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Border bill failure shows how Congress may get even less done in 2024

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Last year was the least productive year in Congress in at least 50 years.

This year is on track to be worse.

It’s an election year, which often makes Congress skittish about doing things, like passing bills. And Republican implosions this past week don’t bode well for the rest of the year and are leaving many members angry and frustrated.

With Trump almost certainly at the top of the ticket, Republicans are following his cues.

An inexperienced and overwhelmed House speaker, Mike Johnson (R-La.), is facing constant rebellion from the right flank of his party, which is threatening to remove him from his job. Plus, Republicans are growing anxious that they will lose the House, in large part because they have nothing to show for their majority.

Johnson had a particularly bad night:

Republicans failed to impeach Homeland Security Secretary Alejandro Mayorkas after three Republicans — Reps. Ken Buck (Colo.), Tom McClintock (Calif.) and Mike Gallagher (Wis.) — voted against it. Rep. Marjorie Taylor Greene (R-Ga.) had originally pushed impeaching Mayorkas as a ploy to appease the Republican base. Johnson failed in his effort to get the House to pass $17.6 billion for Israel and to replenish U.S. weapons systems without aid for Ukraine. It was an attempt to pressure the Senate, but far right lawmakers rejected that plan because it’s not paid for and Democrats saw the move as political opportunism.

But that’s not all.

Congress is five months into the current fiscal year and has been unable to fund the government for more than a few weeks or months at a time. The next funding deadline is March 1. There is no clear plan on how to fund the government after that. Between now and then, the Senate will leave town for two weeks and the House will be in session for just eight days.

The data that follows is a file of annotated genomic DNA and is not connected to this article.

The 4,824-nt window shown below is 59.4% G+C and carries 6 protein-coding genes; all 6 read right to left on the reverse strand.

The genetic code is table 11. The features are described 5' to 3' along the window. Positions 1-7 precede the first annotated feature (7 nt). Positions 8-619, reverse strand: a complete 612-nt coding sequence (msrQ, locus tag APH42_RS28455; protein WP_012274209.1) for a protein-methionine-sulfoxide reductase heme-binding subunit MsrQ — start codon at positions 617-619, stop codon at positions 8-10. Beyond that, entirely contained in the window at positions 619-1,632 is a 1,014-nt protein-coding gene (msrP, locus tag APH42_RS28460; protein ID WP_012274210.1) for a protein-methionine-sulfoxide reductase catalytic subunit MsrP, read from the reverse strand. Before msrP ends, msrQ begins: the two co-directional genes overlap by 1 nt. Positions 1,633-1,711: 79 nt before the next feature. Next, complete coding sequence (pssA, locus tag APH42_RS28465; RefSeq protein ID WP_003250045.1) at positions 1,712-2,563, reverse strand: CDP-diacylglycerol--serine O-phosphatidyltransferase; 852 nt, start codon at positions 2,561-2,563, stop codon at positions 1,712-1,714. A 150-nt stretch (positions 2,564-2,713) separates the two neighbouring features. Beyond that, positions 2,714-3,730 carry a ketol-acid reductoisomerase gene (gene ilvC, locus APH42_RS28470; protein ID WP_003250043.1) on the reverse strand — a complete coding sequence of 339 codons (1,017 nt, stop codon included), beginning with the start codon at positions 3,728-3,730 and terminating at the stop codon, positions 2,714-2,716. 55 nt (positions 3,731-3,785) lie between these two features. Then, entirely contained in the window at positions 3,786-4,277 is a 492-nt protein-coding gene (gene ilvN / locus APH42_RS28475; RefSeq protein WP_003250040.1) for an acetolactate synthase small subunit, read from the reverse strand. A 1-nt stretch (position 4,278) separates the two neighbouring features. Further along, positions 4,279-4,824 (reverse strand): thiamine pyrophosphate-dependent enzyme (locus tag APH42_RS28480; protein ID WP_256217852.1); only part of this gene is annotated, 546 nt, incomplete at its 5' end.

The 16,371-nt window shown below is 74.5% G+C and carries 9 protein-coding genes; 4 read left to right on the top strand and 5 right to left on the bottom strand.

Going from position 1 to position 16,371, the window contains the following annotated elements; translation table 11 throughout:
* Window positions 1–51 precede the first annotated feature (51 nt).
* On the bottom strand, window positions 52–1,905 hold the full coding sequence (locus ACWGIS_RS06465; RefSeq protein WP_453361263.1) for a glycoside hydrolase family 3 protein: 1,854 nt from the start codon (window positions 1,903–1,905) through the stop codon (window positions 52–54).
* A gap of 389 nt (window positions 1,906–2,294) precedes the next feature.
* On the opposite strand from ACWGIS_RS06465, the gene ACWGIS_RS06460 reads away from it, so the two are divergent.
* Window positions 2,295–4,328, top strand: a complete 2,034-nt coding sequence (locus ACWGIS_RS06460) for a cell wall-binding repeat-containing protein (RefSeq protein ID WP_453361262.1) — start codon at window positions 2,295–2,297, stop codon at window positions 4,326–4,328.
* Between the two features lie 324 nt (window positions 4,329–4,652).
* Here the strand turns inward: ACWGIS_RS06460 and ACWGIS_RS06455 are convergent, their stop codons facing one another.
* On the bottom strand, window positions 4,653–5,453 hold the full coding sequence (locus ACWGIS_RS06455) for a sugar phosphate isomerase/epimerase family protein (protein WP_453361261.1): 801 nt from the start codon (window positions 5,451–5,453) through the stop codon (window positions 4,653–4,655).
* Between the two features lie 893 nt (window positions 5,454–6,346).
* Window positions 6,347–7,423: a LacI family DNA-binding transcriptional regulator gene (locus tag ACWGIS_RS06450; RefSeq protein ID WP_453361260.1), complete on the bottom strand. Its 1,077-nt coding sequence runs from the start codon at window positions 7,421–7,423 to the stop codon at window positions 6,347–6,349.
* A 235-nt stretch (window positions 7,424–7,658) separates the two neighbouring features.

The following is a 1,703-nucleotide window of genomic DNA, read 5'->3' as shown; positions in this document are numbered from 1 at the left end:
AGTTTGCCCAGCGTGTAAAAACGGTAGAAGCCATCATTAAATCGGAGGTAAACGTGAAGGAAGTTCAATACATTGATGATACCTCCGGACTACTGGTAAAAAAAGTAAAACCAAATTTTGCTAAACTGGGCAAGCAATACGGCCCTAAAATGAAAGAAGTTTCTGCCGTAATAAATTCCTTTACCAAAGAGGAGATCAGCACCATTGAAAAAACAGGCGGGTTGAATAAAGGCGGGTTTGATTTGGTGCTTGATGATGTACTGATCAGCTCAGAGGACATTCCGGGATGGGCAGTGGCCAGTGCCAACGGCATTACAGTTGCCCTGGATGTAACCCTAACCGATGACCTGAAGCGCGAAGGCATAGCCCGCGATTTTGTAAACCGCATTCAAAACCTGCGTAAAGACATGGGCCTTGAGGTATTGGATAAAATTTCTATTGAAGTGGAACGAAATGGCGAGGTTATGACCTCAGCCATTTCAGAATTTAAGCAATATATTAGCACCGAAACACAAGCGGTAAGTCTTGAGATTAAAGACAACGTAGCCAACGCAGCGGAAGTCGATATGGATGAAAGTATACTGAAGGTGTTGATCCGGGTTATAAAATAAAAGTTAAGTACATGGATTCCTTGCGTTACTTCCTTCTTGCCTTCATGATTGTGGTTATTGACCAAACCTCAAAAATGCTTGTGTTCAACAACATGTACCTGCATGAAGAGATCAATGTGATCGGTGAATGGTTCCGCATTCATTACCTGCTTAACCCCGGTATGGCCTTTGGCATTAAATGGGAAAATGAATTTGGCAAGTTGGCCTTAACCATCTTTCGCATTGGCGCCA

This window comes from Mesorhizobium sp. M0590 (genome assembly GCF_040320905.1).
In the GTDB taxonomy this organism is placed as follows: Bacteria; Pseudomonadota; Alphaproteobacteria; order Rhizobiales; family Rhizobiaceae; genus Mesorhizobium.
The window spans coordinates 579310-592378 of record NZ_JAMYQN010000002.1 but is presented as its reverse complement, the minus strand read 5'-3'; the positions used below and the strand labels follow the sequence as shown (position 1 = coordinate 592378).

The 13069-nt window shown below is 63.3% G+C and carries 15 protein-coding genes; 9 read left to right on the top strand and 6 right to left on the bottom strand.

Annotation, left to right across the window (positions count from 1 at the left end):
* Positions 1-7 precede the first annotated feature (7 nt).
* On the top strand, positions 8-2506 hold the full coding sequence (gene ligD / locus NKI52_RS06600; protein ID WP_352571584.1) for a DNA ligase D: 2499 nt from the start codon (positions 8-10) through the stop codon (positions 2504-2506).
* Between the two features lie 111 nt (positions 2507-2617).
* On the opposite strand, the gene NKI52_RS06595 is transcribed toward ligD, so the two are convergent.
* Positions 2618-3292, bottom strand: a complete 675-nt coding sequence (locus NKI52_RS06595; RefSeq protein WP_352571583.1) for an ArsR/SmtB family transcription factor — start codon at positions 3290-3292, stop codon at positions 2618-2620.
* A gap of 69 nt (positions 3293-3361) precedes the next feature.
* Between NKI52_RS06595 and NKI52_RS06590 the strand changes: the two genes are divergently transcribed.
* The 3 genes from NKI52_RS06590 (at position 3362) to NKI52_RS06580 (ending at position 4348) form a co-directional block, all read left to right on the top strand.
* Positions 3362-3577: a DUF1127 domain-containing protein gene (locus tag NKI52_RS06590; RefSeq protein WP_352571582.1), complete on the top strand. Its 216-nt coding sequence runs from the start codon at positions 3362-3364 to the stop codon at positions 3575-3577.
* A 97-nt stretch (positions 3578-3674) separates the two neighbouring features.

“I just think that everyone is using logic from previous congresses and previous experiences, and thinking, ‘Well if we do this, that will happen.’ And I just don’t think in the 118th Congress you can try to figure out what the other side is going to do,” Rep. Jared Moskowitz (D-Fla.) told our colleague Abby Hauslohner. He added that the only things this Congress is known for are “removing a speaker and expelling a member.”

Last year, Congress passed just 29 bills that were signed into law. Many of them were minor. It also raised the debt limit and extended government funding multiple times. As for the House, it censured Reps. Adam Schiff (D-Calif.), Rashida Tlaib (D-Mich.) and Jamaal Bowman (D-N.Y.). It also expelled Rep. George Santos (R-N.Y.).

The House did achieve a recent success, passing a bill to restore some of the Trump tax cuts and expand the child tax credit and a low-income housing tax credit. But that package is being slow-walked in the Senate and its eventual passage is uncertain.

There has also been little legislating in the Senate. The days are mostly filled with votes on nominations.

But the latest iteration of Congress’s deep dysfunction has been on display with the immediate collapse of a bipartisan border security deal. It took four months to come up with a plan — a nearly impossible feat — and less than 48 hours to shelve it.